International Women’s Day: Women in Energy with Julia Souder

CEO of the Long Duration Energy Storage Council & Chair of the Global Renewables Alliance shares her experience lifting women’s voices in the energy sector

With a career of more than two decades in executive public policy management, energy, environment and renewable energy, Julia Souder has spent the majority of her professional life advocating for the transition to clean energy and the representation of women in the energy space.

Her career path is far from the ordinary: beginning as an analyst at the US Trade Representative and US Department of Energy, Souder then moved to found her own sustainable energy consultancy company, JAS Energies, which is devoted to breaking down barriers within the clean technology space. 

Now, she is the CEO of the Long Duration Energy Storage (LDES) Council and Chair on the Global Renewables Alliance (GRA).

“I have worn many hats which gave me access to diverse insights,” she said. “I have always been motivated to make a positive difference and strive to continue building coalitions ensuring an inclusive, diverse and equitable transition with the necessary policies to make the vision a reality.”

Her work — which includes taking action with Indigenous leaders in North America to ensure a just and equitable transition from fossil fuels to a clean energy economy and amplifying the community voices who have the history, knowledge and power to make a difference — has positioned her to share her experience in ensuring that women are respected, seen and utilised to their full potential for the benefit of the workforce and the energy industry as a whole.

On International Women’s Day (IWD) 2024, she does just that.

Q. In your own words, what are the LDES Council and the GRA?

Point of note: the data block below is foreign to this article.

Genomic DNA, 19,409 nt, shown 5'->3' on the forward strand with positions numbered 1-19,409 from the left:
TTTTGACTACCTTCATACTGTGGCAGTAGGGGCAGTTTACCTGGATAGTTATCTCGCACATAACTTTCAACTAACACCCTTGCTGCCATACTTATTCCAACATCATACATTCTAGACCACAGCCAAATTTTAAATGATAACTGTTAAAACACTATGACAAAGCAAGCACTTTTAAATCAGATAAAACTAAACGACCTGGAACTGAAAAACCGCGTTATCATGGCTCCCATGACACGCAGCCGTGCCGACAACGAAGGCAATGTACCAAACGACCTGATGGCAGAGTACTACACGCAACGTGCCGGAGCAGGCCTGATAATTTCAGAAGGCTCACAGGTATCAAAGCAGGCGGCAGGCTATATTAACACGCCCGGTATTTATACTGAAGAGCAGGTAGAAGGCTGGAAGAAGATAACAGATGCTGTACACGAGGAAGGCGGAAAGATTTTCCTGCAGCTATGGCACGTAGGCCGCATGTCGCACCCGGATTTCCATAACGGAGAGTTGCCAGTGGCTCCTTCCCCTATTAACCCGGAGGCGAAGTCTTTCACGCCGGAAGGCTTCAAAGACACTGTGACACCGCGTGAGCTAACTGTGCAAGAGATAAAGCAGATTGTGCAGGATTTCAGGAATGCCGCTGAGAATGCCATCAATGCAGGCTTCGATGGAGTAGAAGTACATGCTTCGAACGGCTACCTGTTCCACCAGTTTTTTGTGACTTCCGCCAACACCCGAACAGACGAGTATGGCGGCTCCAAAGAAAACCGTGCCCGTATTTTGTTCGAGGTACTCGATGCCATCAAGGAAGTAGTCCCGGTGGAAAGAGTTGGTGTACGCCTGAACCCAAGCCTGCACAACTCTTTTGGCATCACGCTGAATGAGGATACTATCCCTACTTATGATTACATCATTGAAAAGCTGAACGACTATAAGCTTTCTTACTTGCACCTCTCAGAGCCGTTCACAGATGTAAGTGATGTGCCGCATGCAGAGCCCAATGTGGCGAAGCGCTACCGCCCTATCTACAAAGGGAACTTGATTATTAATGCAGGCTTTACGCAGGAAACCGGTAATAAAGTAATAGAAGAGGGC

The LDES Council is a global nonprofit advancing decarbonisation by facilitating the accelerated deployment of LDES. Our membership consists of over 60 organisations in 20 countries.

We convene members, publish research and serve as an advocate to advance the goals and objectives of the energy companies, equipment manufacturers, financial institutions and diverse technology innovators we represent. The LDES Council works to provide a multitude of benefits to society such as decreasing emissions, improving health and ensuring flexible secure green power and heat when customers need it.

The unique ecosystem, strategic partners and a desire to shape the industry and be part of the clean energy transition brings enormous value to our membership. The research and insights we are able to produce bring global, regional and local perspectives and influence key decision makers. Our partnerships bring valuable data and knowledge sharing as well as shared goals to act and build on the momentum for the essential role of LDES to decarbonise.

A particularly important industry partnership is the Global Renewables Alliance (GRA). The GRA was founded to unify the global industry bodies representing the clean technologies required for a net zero world by 2050. 

It is quite remarkable that half of the leaders of the GRA are women, demonstrating our leadership and presence is critical to the transition. We are making a difference and demonstrating the new energy economy is led by a fierce group of leaders making a difference to decarbonise our global economies and help communities transition in a just and equitable way.